Mark Langley, our Science CPD Lead, offers some valuable pointers...
Starting out in your first year of teaching is exciting and also quite daunting! Even more so given current times, where initial teacher training has been anything but normal. Access to hands-on practical science in particular has been a challenge and, where it has happened, it has taken place in a very different environment to what we hope to return to, come September.
Many teachers come to science teaching with good subject knowledge in their own area, but it can be a little patchy out-of-specialist, particularly in secondary education. For most primary teachers, science is not that often their background. So, for all teachers starting out, it’s really important to consolidate their content and pedagogical approaches in the first couple of years, so that their pedagogical content knowledge (PCK) can evolve, helping the young people they teach to continue to make good progress.
The importance of mentors for early career teachers in schools is vital. Working together with both external organisations and experienced colleagues in schools can really support those starting out teaching to be highly effective, as well as giving them the reassurance to stay in the profession as they forge their own path through teaching.
With this in mind, STEM Learning has two pathways for early career teachers (ECTs) - one for primary and one for secondary - which are squarely aimed at providing this level of support. There is a mix of online, remotely delivered and face-to-face courses that an ECT mentor in a school might choose to support the professional development of an early career teacher. Working together, appropriate levels of CPD can be chosen to develop non-specialist subject knowledge, as well as advancing in their own field, plus behaviour management in science lessons, effective health and safety, and wider school contexts.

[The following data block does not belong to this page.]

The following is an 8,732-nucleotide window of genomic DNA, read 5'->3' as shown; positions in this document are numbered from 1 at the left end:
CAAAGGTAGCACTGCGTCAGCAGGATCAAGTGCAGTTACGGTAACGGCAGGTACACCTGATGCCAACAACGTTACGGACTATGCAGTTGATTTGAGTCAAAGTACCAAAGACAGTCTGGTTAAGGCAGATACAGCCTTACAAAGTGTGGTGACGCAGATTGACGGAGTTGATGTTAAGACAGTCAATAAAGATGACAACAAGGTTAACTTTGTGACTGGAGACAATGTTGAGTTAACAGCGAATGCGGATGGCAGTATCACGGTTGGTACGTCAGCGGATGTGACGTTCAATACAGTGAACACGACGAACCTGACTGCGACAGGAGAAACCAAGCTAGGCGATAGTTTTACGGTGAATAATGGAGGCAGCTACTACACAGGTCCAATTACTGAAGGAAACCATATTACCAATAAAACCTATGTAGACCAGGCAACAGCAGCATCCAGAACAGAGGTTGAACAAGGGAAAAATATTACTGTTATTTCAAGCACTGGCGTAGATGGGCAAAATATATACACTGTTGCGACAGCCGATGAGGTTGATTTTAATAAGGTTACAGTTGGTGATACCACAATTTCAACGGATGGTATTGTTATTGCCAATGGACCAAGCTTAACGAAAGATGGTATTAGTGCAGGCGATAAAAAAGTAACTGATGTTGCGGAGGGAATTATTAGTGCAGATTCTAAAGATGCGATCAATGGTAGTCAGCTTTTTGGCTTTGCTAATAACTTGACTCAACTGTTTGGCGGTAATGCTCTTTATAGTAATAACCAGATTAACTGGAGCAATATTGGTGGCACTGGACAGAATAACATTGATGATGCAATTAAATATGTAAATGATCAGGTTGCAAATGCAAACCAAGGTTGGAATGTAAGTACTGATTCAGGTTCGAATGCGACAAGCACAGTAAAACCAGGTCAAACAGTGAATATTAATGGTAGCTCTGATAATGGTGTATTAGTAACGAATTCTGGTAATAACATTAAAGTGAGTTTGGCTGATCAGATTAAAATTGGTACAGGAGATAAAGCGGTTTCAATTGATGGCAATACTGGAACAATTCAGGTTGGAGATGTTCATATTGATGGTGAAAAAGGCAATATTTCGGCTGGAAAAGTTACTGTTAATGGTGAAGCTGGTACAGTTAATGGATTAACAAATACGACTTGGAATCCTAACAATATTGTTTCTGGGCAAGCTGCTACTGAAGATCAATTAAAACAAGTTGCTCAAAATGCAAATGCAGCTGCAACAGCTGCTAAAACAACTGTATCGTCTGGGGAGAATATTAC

Good resourcing is important, and our resource pages for primary science and secondary science can give ECTs well thought-out activities to add to the scheme of learning they are working from. There are also excellent resources for developing teachers’ own subject knowledge and pedagogical content knowledge, all of which are free to access.
We know from research that schools who actively support their teachers with effective, subject-specific CPD, from primary through to post-16 teaching, are more likely to do well in national assessments, and that teachers invested in with this are more likely to remain in the profession.
The pathways are a great starting point for ECTs and their mentors to plan their subject-specific support over the first crucial months and years of their teaching career. Added to that, the bursaries and discounts available for those signed up to the pathways - including free access to online courses - it makes economic sense as well.
There are also two “early career club” groups on the STEM Community, so that teachers starting out can have professional conversations with other early career teachers outside of their school and training environment. These are open access to anyone and provide a great space to share good ideas.